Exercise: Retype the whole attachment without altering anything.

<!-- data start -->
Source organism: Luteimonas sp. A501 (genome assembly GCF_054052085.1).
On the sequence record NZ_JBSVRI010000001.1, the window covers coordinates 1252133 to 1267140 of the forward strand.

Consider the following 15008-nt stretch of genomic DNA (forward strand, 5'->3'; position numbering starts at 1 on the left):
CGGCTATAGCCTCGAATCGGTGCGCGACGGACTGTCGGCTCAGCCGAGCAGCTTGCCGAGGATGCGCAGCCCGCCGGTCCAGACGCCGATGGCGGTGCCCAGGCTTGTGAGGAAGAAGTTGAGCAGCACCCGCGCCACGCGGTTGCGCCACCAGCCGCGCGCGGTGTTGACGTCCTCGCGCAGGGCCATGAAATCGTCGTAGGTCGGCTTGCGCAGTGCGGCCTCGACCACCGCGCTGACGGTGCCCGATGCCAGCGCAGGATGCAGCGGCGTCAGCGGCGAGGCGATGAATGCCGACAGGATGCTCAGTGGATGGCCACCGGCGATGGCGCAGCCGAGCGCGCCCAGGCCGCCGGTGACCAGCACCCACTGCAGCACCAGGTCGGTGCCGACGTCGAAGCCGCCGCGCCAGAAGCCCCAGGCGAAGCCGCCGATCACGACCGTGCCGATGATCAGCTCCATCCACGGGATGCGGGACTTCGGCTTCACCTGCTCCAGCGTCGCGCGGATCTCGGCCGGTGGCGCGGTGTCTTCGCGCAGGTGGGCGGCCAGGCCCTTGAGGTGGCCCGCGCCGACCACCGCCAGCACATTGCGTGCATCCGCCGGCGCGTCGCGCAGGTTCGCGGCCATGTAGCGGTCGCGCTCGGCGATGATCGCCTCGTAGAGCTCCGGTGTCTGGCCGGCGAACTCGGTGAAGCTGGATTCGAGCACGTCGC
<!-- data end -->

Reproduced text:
Source organism: Luteimonas sp. A501 (genome assembly GCF_054052085.1).
On the sequence record NZ_JBSVRI010000001.1, the window covers coordinates 1252133 to 1267140 of the forward strand.

Consider the following 15008-nt stretch of genomic DNA (forward strand, 5'->3'; position numbering starts at 1 on the left):
CGGCTATAGCCTCGAATCGGTGCGCGACGGACTGTCGGCTCAGCCGAGCAGCTTGCCGAGGATGCGCAGCCCGCCGGTCCAGACGCCGATGGCGGTGCCCAGGCTTGTGAGGAAGAAGTTGAGCAGCACCCGCGCCACGCGGTTGCGCCACCAGCCGCGCGCGGTGTTGACGTCCTCGCGCAGGGCCATGAAATCGTCGTAGGTCGGCTTGCGCAGTGCGGCCTCGACCACCGCGCTGACGGTGCCCGATGCCAGCGCAGGATGCAGCGGCGTCAGCGGCGAGGCGATGAATGCCGACAGGATGCTCAGTGGATGGCCACCGGCGATGGCGCAGCCGAGCGCGCCCAGGCCGCCGGTGACCAGCACCCACTGCAGCACCAGGTCGGTGCCGACGTCGAAGCCGCCGCGCCAGAAGCCCCAGGCGAAGCCGCCGATCACGACCGTGCCGATGATCAGCTCCATCCACGGGATGCGGGACTTCGGCTTCACCTGCTCCAGCGTCGCGCGGATCTCGGCCGGTGGCGCGGTGTCTTCGCGCAGGTGGGCGGCCAGGCCCTTGAGGTGGCCCGCGCCGACCACCGCCAGCACATTGCGTGCATCCGCCGGCGCGTCGCGCAGGTTCGCGGCCATGTAGCGGTCGCGCTCGGCGATGATCGCCTCGTAGAGCTCCGGTGTCTGGCCGGCGAACTCGGTGAAGCTGGATTCGAGCACGTCGC